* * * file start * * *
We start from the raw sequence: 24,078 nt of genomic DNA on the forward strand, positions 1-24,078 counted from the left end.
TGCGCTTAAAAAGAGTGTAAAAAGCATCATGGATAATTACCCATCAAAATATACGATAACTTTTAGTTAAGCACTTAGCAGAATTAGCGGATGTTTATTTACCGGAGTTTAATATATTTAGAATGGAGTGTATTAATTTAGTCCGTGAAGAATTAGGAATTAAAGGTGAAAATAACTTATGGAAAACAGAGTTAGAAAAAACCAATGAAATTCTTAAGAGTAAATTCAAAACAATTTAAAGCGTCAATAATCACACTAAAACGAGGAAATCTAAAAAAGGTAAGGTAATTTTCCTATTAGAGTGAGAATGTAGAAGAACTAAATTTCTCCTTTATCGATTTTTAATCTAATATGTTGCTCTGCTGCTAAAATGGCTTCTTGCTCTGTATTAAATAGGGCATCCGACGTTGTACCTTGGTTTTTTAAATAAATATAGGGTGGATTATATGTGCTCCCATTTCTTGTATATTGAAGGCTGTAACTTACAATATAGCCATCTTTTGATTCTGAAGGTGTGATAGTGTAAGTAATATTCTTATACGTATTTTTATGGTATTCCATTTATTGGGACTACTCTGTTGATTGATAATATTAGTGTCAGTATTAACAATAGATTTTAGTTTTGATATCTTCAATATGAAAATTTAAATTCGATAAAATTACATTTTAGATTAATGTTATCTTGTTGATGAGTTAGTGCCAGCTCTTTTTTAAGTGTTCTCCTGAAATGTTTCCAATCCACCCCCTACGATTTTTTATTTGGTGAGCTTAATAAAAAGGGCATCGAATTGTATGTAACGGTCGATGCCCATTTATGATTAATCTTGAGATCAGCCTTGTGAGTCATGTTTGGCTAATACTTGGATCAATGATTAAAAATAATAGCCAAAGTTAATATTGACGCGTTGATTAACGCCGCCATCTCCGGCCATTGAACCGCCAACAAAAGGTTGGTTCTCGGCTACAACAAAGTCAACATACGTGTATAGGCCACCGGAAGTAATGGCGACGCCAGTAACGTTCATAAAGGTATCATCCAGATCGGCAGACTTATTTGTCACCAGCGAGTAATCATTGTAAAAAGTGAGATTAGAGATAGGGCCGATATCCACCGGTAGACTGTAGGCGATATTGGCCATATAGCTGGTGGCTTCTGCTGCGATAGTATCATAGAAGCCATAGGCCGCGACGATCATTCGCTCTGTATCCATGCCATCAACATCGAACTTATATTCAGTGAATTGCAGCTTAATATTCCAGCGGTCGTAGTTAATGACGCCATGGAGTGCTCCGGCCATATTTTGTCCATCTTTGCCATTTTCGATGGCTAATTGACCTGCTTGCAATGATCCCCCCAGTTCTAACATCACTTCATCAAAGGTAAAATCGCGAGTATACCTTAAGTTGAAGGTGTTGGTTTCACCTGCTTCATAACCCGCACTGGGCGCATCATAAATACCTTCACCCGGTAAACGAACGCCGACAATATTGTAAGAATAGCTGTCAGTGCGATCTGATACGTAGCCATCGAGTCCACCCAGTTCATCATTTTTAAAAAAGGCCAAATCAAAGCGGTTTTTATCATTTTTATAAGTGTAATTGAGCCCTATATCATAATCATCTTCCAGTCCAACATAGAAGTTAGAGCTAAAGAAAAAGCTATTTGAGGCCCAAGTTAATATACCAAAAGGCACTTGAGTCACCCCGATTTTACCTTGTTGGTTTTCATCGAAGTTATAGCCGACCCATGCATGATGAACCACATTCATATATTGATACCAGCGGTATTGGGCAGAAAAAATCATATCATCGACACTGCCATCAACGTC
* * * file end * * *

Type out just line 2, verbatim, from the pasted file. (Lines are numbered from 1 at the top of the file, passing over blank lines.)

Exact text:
TGCGCTTAAAAAGAGTGTAAAAAGCATCATGGATAATTACCCATCAAAATATACGATAACTTTTAGTTAAGCACTTAGCAGAATTAGCGGATGTTTATTTACCGGAGTTTAATATATTTAGAATGGAGTGTATTAATTTAGTCCGTGAAGAATTAGGAATTAAAGGTGAAAATAACTTATGGAAAACAGAGTTAGAAAAAACCAATGAAATTCTTAAGAGTAAATTCAAAACAATTTAAAGCGTCAATAATCACACTAAAACGAGGAAATCTAAAAAAGGTAAGGTAATTTTCCTATTAGAGTGAGAATGTAGAAGAACTAAATTTCTCCTTTATCGATTTTTAATCTAATATGTTGCTCTGCTGCTAAAATGGCTTCTTGCTCTGTATTAAATAGGGCATCCGACGTTGTACCTTGGTTTTTTAAATAAATATAGGGTGGATTATATGTGCTCCCATTTCTTGTATATTGAAGGCTGTAACTTACAATATAGCCATCTTTTGATTCTGAAGGTGTGATAGTGTAAGTAATATTCTTATACGTATTTTTATGGTATTCCATTTATTGGGACTACTCTGTTGATTGATAATATTAGTGTCAGTATTAACAATAGATTTTAGTTTTGATATCTTCAATATGAAAATTTAAATTCGATAAAATTACATTTTAGATTAATGTTATCTTGTTGATGAGTTAGTGCCAGCTCTTTTTTAAGTGTTCTCCTGAAATGTTTCCAATCCACCCCCTACGATTTTTTATTTGGTGAGCTTAATAAAAAGGGCATCGAATTGTATGTAACGGTCGATGCCCATTTATGATTAATCTTGAGATCAGCCTTGTGAGTCATGTTTGGCTAATACTTGGATCAATGATTAAAAATAATAGCCAAAGTTAATATTGACGCGTTGATTAACGCCGCCATCTCCGGCCATTGAACCGCCAACAAAAGGTTGGTTCTCGGCTACAACAAAGTCAACATACGTGTATAGGCCACCGGAAGTAATGGCGACGCCAGTAACGTTCATAAAGGTATCATCCAGATCGGCAGACTTATTTGTCACCAGCGAGTAATCATTGTAAAAAGTGAGATTAGAGATAGGGCCGATATCCACCGGTAGACTGTAGGCGATATTGGCCATATAGCTGGTGGCTTCTGCTGCGATAGTATCATAGAAGCCATAGGCCGCGACGATCATTCGCTCTGTATCCATGCCATCAACATCGAACTTATATTCAGTGAATTGCAGCTTAATATTCCAGCGGTCGTAGTTAATGACGCCATGGAGTGCTCCGGCCATATTTTGTCCATCTTTGCCATTTTCGATGGCTAATTGACCTGCTTGCAATGATCCCCCCAGTTCTAACATCACTTCATCAAAGGTAAAATCGCGAGTATACCTTAAGTTGAAGGTGTTGGTTTCACCTGCTTCATAACCCGCACTGGGCGCATCATAAATACCTTCACCCGGTAAACGAACGCCGACAATATTGTAAGAATAGCTGTCAGTGCGATCTGATACGTAGCCATCGAGTCCACCCAGTTCATCATTTTTAAAAAAGGCCAAATCAAAGCGGTTTTTATCATTTTTATAAGTGTAATTGAGCCCTATATCATAATCATCTTCCAGTCCAACATAGAAGTTAGAGCTAAAGAAAAAGCTATTTGAGGCCCAAGTTAATATACCAAAAGGCACTTGAGTCACCCCGATTTTACCTTGTTGGTTTTCATCGAAGTTATAGCCGACCCATGCATGATGAACCACATTCATATATTGATACCAGCGGTATTGGGCAGAAAAAATCATATCATCGACACTGCCATCAACGTC